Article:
Fed Rate Hike Does Not Ding Senior Housing REITs

As expected, the Federal Reserve raised the benchmark short-term interest rate by 0.25% on Wednesday. The move was widely anticipated within senior housing and other industries, and continues a trend toward higher rates that the Fed began in December 2015, following an extended period of ultra-low rates following the economic crisis in 2008.

Conventional wisdom has it that higher rates dampen investor appetite for real estate investment trusts (REITs), hurting their stock price, although there is some evidence to the contrary. In any case, with markets already pricing in the rate hike, REIT investors seemed to shrug off the Fed’s move on Wednesday. Shares of the “big three” senior housing REITs—Ventas (NYSE: VTR), Welltower (NYSE: HCN), and HCP (NYSE: HCP)—all were trading up in the late afternoon.

Big picture, the rate hike reflects a strengthening economy.

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“Today’s announced 25-basis point interest rate increase … indicates that the Fed believes in the overall strength of the economy and that the economy is strong enough to withstand higher interest rates,” Beth Mace, chief economist and director of outreach at the National Investment Center for Seniors Housing and Care (NIC), told Senior Housing News. “It also indicates that the Fed thinks upward pressures on inflation are present.”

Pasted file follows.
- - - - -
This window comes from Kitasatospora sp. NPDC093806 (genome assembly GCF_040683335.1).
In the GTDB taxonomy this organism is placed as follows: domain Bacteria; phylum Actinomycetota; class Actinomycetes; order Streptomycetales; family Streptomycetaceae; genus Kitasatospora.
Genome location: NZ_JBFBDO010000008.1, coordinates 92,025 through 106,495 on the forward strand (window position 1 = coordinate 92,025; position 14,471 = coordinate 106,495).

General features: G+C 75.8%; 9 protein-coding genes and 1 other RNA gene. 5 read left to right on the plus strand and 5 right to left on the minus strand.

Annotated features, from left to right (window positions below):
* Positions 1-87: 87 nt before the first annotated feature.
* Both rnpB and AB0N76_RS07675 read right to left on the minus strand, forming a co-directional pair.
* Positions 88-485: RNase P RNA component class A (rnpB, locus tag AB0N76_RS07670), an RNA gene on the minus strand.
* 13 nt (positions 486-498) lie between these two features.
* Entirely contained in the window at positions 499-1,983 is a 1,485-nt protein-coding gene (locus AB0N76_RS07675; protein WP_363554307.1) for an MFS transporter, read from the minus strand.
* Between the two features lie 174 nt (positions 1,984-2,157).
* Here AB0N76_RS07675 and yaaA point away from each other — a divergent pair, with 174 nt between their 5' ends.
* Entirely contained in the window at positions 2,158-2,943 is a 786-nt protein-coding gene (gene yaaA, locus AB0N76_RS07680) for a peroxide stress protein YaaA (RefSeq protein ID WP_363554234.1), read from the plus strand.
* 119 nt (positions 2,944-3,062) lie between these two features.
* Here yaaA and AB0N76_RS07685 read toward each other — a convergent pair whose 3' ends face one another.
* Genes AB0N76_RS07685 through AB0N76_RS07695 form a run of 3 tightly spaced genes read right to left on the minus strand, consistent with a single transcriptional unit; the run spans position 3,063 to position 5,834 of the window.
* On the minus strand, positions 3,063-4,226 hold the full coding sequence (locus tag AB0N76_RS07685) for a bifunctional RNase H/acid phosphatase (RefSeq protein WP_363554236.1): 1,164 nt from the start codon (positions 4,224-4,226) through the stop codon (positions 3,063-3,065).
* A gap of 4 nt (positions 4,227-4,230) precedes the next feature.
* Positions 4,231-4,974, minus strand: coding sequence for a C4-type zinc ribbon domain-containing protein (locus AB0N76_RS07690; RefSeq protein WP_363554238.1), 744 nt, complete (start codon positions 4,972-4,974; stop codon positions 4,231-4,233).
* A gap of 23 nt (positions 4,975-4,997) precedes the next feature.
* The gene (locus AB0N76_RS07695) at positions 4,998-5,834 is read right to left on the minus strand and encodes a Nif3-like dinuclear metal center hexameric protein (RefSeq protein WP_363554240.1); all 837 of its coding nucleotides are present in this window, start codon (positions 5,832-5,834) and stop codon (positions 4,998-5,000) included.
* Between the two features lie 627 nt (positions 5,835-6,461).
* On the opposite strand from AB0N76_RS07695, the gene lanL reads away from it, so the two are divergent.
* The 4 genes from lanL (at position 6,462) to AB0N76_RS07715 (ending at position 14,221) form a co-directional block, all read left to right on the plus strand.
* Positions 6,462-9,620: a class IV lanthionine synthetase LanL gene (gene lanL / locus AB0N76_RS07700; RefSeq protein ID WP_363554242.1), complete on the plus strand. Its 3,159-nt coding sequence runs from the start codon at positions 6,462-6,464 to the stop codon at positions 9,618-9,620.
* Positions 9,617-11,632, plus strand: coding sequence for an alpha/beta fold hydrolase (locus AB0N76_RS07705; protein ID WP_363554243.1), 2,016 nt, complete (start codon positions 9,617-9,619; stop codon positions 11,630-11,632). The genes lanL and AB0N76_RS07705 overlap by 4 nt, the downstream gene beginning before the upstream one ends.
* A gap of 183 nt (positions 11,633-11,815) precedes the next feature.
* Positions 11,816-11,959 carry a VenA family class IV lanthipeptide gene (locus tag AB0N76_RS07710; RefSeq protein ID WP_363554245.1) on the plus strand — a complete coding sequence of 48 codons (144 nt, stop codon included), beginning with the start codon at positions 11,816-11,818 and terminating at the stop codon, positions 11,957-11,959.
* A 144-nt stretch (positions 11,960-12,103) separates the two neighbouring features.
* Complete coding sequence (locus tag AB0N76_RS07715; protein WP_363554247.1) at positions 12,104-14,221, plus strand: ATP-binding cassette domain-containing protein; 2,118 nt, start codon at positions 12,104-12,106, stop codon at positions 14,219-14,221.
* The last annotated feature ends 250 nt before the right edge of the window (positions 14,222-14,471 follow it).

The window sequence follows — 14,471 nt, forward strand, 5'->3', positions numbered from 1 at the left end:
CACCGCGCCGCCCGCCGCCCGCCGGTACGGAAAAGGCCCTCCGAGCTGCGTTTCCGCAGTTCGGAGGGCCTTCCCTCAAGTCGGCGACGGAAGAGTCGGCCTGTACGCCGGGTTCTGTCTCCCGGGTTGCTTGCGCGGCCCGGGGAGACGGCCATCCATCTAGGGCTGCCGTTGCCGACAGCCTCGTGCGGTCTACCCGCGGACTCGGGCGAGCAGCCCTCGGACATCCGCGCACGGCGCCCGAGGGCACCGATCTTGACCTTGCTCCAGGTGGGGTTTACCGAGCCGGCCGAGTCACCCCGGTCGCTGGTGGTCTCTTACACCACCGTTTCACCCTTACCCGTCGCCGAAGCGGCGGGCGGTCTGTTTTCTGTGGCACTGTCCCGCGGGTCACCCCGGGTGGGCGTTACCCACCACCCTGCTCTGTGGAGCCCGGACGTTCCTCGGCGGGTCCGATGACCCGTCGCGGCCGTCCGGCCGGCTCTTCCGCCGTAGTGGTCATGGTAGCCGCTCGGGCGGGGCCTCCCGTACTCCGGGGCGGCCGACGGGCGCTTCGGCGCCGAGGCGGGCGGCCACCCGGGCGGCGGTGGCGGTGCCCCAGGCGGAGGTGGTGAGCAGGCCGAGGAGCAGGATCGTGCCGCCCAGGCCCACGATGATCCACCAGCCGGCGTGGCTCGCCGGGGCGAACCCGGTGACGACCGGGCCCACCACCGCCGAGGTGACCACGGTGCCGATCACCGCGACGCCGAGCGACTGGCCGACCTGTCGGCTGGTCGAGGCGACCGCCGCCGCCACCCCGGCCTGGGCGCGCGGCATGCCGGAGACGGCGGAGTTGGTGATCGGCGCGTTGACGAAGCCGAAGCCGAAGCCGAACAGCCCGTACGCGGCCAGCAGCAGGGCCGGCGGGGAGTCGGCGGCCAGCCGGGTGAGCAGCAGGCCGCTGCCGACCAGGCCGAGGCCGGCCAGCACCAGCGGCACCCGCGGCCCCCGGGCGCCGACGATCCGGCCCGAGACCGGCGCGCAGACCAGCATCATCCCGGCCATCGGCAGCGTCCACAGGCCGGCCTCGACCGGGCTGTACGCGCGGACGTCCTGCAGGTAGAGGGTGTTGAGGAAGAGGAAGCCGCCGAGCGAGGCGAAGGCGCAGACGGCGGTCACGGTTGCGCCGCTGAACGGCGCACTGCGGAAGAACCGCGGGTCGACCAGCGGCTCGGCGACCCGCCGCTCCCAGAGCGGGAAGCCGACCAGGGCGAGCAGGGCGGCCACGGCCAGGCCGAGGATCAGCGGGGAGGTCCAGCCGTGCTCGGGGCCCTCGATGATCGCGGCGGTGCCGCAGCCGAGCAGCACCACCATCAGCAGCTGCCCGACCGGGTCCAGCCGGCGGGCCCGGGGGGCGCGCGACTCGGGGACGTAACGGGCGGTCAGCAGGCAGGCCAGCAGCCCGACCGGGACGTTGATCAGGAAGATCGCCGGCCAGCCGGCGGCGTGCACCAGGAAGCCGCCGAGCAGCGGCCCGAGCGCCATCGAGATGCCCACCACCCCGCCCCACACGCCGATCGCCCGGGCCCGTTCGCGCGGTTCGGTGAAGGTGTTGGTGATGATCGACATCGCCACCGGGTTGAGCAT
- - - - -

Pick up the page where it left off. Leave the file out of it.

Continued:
That upward pressure is coming, in part, from a low unemployment rate. The 4.3% unemployment rate recorded in May was a 16-year low, and is below what the Fed considers a “natural” jobless rate. As employers compete for workers, wages tend to rise, fueling inflation.

“We’re already seeing this in the seniors housing markets with many anecdotal stories by operators of rising wage pressures associated with shortages of labor and with higher minimum wages being pursued in many states,” Mace said. “The Bureau of Labor Statistics data also shows rising wage pressures, with average hourly earnings for assisted living up by 4.2% on a year-over-year basis in the first quarter.”

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At least one major operator—Dallas-based Capital Senior Living (NYSE: CSU)—is not that concerned about the current interest rate environment. Higher rates are good for the purchasing power of senior living consumers living on a fixed income, allowing providers to raise rents, Capital Senior Living CEO Larry Cohen recently said. Slightly higher rates also should not compromise CSU’s ability to obtain financing for acquisitions, he added.

The Fed is holding to its previously announced intention to raise rates one more time in 2017, the central bank confirmed Wednesday.

Written by Tim Mullaney

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